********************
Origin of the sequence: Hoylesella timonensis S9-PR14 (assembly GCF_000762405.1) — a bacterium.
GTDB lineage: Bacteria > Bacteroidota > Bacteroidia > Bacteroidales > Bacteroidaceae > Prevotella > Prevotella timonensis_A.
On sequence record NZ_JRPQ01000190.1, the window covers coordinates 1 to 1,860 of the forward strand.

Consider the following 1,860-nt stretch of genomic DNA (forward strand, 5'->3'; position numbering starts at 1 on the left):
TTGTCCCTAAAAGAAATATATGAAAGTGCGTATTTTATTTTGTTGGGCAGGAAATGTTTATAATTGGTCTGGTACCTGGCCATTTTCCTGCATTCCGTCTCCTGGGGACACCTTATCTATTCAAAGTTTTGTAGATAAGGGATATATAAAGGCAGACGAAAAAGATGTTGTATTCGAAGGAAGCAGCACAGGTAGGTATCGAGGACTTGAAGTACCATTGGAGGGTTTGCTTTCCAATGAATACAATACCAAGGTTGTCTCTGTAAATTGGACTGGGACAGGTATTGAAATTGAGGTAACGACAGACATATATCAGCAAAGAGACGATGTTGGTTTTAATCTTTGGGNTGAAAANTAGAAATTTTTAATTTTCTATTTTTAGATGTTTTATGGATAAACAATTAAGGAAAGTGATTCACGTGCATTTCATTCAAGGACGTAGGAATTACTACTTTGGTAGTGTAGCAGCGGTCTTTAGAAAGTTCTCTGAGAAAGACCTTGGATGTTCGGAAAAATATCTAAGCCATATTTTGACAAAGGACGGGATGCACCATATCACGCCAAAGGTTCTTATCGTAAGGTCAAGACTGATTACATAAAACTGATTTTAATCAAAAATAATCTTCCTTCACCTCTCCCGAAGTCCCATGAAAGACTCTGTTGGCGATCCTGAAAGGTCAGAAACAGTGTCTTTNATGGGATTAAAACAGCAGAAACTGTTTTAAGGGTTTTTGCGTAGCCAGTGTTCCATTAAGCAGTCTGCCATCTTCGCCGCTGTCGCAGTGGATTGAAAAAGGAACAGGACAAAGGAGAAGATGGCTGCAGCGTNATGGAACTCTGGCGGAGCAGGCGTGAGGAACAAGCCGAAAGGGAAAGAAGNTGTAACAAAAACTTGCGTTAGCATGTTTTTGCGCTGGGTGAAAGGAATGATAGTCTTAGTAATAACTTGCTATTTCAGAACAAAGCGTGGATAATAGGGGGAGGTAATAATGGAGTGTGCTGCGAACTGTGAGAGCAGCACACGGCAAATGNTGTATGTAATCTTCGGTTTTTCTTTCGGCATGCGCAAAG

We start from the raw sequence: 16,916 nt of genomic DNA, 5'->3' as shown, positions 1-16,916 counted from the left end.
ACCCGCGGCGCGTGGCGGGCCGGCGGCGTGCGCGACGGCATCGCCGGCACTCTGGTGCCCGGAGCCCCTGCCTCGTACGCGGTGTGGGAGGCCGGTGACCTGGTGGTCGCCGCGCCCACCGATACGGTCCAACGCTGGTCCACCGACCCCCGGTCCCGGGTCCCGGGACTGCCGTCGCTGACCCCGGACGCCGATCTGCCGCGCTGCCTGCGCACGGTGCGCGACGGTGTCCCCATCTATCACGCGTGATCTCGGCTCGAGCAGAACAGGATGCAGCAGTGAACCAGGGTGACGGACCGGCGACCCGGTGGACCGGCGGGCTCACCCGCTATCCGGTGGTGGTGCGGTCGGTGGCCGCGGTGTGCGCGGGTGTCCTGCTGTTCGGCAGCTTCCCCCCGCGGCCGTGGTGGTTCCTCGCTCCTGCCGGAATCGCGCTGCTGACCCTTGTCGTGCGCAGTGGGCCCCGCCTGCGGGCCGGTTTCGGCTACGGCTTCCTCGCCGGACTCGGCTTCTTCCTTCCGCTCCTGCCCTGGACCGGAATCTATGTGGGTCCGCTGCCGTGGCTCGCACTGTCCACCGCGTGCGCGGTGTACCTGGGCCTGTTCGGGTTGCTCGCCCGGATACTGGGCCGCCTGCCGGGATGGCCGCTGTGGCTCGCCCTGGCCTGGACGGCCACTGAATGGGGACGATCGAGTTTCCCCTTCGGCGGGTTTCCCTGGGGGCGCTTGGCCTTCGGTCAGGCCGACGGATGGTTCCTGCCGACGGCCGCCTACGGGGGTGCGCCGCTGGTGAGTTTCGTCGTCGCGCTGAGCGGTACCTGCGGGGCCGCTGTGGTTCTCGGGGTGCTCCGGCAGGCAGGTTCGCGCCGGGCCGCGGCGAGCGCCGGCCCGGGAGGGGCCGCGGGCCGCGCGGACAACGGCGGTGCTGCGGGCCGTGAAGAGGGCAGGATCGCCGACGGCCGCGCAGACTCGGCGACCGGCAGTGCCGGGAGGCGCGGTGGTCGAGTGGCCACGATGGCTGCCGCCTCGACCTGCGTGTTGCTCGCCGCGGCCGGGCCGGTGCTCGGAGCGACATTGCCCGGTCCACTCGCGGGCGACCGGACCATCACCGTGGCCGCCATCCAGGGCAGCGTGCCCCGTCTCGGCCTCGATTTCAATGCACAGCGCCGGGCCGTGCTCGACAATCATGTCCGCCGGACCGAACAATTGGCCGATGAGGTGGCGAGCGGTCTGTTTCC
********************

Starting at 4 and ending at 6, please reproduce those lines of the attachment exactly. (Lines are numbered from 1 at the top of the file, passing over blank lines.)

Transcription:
Consider the following 1,860-nt stretch of genomic DNA (forward strand, 5'->3'; position numbering starts at 1 on the left):
TTGTCCCTAAAAGAAATATATGAAAGTGCGTATTTTATTTTGTTGGGCAGGAAATGTTTATAATTGGTCTGGTACCTGGCCATTTTCCTGCATTCCGTCTCCTGGGGACACCTTATCTATTCAAAGTTTTGTAGATAAGGGATATATAAAGGCAGACGAAAAAGATGTTGTATTCGAAGGAAGCAGCACAGGTAGGTATCGAGGACTTGAAGTACCATTGGAGGGTTTGCTTTCCAATGAATACAATACCAAGGTTGTCTCTGTAAATTGGACTGGGACAGGTATTGAAATTGAGGTAACGACAGACATATATCAGCAAAGAGACGATGTTGGTTTTAATCTTTGGGNTGAAAANTAGAAATTTTTAATTTTCTATTTTTAGATGTTTTATGGATAAACAATTAAGGAAAGTGATTCACGTGCATTTCATTCAAGGACGTAGGAATTACTACTTTGGTAGTGTAGCAGCGGTCTTTAGAAAGTTCTCTGAGAAAGACCTTGGATGTTCGGAAAAATATCTAAGCCATATTTTGACAAAGGACGGGATGCACCATATCACGCCAAAGGTTCTTATCGTAAGGTCAAGACTGATTACATAAAACTGATTTTAATCAAAAATAATCTTCCTTCACCTCTCCCGAAGTCCCATGAAAGACTCTGTTGGCGATCCTGAAAGGTCAGAAACAGTGTCTTTNATGGGATTAAAACAGCAGAAACTGTTTTAAGGGTTTTTGCGTAGCCAGTGTTCCATTAAGCAGTCTGCCATCTTCGCCGCTGTCGCAGTGGATTGAAAAAGGAACAGGACAAAGGAGAAGATGGCTGCAGCGTNATGGAACTCTGGCGGAGCAGGCGTGAGGAACAAGCCGAAAGGGAAAGAAGNTGTAACAAAAACTTGCGTTAGCATGTTTTTGCGCTGGGTGAAAGGAATGATAGTCTTAGTAATAACTTGCTATTTCAGAACAAAGCGTGGATAATAGGGGGAGGTAATAATGGAGTGTGCTGCGAACTGTGAGAGCAGCACACGGCAAATGNTGTATGTAATCTTCGGTTTTTCTTTCGGCATGCGCAAAG

We start from the raw sequence: 16,916 nt of genomic DNA, 5'->3' as shown, positions 1-16,916 counted from the left end.